Death, Taxes, and Change

I am the mother of three beautiful children.  My son is ten and in fifth grade.   My twin daughters are 5, and have just finished their first week of Kindergarten.  For the first time in ten years, I am a stay at home mom without any children to staying home with me all day.  Talk about a big change.  I honestly can’t remember what it’s like to not have at least one small child at home with me.  During the summer, knowing that this new phase of our lives was right around the corner, I started thinking a lot about change.  And as I did, this quote by Benjamin Franklin flashed across my mind:

“Nothing is for certain but death and taxes”

In a life of uncertainty, death and taxes are two things you really can’t avoid.  But I think Mr. Franklin missed a third certainty…change.  Change is inevitable.  Change happens whether you want it to or not.  Life isn’t one straight line, but instead a roller coaster ride full of ups and downs.

Roller Coaster pic

Image from Morguefile

Sometimes we welcome change.  After being sick for a few days, we’re relieved when we begin to feel better.  When we find ourselves in a job we really don’t like, we are thrilled to land a new job or kick off a new career.  When we are unhappy with a situation in our lives, we are relieved when change finally occurs.  But there are other times when we dread change.  When our many years of good health suddenly turn into serious illness.  When the company we’ve worked at for years suddenly closes its doors.  When our relationships fail, our children grow up, or the happiness we took for granted suddenly turns to sadness for whatever reason, we resent change.  In these moments, we become angry or depressed.  We fight against change, in the vain hope of stopping it from happening.

Change is bound to happen, whether we are hoping for it or dreading it.  Just like death and taxes, change is an unavoidable part of life.  Sometimes I’ve seen change coming from miles away, such as my most recent change brought about by all three kids going to school.   Sometimes change has snuck up behind me, startling me by its unwelcome arrival.   I’ve spent weeks, even months at a time, waiting and hoping for change to occur. I’ve also spent long nights unable to sleep because I was dreading a change I knew was coming, or worrying about a change that I thought might never arrive.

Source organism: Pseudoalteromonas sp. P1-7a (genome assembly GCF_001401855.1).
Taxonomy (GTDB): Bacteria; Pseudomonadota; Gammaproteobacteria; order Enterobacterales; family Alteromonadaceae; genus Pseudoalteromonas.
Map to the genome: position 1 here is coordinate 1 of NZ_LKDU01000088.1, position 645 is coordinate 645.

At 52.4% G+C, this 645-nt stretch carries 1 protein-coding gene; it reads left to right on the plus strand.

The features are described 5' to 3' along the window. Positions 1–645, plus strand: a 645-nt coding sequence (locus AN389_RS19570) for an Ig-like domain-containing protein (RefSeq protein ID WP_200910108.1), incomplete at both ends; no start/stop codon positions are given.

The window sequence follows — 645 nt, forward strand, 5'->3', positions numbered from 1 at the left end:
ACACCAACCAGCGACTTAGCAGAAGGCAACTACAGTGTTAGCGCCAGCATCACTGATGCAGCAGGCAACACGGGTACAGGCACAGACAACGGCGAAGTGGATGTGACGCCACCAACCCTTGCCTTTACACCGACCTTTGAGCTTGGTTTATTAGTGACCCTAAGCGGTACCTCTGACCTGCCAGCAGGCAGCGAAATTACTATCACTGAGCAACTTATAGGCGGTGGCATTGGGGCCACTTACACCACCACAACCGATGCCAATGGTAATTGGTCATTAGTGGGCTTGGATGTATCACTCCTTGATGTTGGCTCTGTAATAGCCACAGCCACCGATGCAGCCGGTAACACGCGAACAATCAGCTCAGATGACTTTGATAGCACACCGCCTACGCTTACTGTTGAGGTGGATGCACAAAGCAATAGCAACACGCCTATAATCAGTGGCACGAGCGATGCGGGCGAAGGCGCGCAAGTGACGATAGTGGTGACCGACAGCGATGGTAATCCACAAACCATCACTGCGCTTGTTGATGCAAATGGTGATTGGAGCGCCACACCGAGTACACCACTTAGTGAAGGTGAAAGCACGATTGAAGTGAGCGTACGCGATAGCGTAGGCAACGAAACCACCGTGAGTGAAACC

The way I see it, one of the biggest problems with change is that we can’t control it.  We can’t make it happen when it suits us and we can’t stop it from happening when it’s inconvenient for us.  For someone like me who prefers control to chaos, my own inability to command change has been more frustrating than dealing with actual change itself.

But maybe controlling change isn’t the point at all.  We can’t create change or erase change, but we can certainly grow through change.   Change, whether welcomed or not, can bring us new experiences, new perspectives, new ideas, and new goals.   We can learn more about ourselves, our strengths and our weaknesses, when we are confronted with change.  The biggest changes in my life have also been the biggest lessons.  When I look backwards, I realize that the times when I’ve really grown were the times when things in my life were changing.

And right now, my life is changing again.  All three kids are in school all day, every day.  For the first time in 10 years, I will have large stretches of time without children at home with me.  No jumping up every ten minutes to get a band-aid, pour a drink of water, or mediate a fight over whose turn it is to pick the tv show.  My days will be quieter and my trips to Target will be way more relaxing.  But I’m also a little unsure what to do without those three little people to give structure to my days.  This is a big change, one I definitely saw coming but still didn’t quite prepare for.  People keep asking me what I’m going to do now that the kids are in school.  Here’s my answer:  I don’t know yet.  But there’s a chance here for growth, and I’m definitely going to take it.